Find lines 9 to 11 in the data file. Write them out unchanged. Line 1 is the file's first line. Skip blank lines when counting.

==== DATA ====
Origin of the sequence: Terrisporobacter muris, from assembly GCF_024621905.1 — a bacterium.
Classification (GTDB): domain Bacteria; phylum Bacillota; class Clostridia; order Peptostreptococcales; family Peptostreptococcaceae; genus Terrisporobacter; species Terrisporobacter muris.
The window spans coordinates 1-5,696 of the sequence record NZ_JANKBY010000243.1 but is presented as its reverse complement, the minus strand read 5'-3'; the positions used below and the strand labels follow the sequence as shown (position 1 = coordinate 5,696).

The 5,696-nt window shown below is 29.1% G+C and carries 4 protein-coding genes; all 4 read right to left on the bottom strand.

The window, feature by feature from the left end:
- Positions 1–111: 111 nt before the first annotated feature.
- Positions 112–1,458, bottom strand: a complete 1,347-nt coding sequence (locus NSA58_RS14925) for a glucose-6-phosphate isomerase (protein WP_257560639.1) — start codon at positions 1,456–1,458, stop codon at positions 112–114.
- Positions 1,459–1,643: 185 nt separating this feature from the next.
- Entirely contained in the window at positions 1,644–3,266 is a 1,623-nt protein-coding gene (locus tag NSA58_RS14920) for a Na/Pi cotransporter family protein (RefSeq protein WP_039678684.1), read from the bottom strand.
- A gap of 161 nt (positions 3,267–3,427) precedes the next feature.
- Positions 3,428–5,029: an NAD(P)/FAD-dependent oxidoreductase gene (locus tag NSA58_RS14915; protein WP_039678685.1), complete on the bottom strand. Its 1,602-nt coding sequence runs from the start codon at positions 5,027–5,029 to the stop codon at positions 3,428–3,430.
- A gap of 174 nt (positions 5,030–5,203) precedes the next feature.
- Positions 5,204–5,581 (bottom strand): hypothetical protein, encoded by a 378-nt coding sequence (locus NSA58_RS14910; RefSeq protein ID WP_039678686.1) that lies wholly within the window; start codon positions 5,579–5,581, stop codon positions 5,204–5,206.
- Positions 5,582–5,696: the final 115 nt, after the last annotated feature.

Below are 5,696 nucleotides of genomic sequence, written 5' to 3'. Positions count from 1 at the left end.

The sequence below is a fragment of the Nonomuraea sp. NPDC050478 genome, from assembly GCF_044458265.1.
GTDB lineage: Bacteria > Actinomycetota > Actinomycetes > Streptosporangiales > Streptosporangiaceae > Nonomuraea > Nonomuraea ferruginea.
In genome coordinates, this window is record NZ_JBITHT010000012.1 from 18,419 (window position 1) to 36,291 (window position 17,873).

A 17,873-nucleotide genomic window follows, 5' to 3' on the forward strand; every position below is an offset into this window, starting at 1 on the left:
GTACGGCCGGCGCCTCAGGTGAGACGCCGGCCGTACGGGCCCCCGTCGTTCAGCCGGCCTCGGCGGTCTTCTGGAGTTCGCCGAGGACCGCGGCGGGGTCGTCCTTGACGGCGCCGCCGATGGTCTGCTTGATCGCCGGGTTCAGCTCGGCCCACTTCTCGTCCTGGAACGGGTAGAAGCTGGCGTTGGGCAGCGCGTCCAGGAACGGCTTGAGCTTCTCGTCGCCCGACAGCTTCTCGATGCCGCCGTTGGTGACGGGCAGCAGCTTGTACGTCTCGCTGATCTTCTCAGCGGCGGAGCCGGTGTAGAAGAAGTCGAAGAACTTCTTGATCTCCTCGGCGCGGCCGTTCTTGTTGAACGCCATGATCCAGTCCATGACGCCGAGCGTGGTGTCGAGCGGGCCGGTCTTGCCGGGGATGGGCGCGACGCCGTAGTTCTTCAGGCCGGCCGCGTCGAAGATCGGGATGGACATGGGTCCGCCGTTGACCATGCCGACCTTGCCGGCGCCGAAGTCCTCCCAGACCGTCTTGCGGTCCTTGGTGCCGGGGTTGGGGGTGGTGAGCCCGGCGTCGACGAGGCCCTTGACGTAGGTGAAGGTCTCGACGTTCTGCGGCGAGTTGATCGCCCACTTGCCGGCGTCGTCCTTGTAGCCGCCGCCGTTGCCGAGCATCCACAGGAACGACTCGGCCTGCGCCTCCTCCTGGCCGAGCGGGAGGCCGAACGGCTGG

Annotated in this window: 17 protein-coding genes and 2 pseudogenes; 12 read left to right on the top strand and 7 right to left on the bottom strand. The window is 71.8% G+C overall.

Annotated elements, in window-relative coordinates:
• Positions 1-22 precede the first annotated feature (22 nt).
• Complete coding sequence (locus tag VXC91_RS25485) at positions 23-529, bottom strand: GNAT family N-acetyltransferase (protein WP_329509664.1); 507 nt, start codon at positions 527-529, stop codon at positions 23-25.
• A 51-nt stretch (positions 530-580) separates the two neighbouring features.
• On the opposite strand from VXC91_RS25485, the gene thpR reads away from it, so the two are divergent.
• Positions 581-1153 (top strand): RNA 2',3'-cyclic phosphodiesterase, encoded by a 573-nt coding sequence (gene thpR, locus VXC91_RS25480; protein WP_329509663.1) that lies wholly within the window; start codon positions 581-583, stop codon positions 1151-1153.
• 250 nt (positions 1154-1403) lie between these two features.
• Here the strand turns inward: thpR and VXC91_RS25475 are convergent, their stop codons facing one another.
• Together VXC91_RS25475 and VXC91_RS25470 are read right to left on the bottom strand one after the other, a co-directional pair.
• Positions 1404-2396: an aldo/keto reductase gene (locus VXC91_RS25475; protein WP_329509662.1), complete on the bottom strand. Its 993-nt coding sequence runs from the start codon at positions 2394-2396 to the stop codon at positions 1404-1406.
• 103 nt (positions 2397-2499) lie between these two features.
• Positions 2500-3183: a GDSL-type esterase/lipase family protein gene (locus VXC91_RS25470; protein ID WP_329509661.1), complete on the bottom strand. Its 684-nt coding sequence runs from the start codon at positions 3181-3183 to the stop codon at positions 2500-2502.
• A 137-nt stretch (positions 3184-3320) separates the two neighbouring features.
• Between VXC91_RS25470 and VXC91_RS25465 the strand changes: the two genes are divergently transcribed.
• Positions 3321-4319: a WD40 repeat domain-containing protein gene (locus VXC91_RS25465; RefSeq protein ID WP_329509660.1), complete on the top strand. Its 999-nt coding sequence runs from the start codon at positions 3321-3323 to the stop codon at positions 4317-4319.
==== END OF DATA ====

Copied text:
- Entirely contained in the window at positions 1,644–3,266 is a 1,623-nt protein-coding gene (locus tag NSA58_RS14920) for a Na/Pi cotransporter family protein (RefSeq protein WP_039678684.1), read from the bottom strand.
- A gap of 161 nt (positions 3,267–3,427) precedes the next feature.
- Positions 3,428–5,029: an NAD(P)/FAD-dependent oxidoreductase gene (locus tag NSA58_RS14915; protein WP_039678685.1), complete on the bottom strand. Its 1,602-nt coding sequence runs from the start codon at positions 5,027–5,029 to the stop codon at positions 3,428–3,430.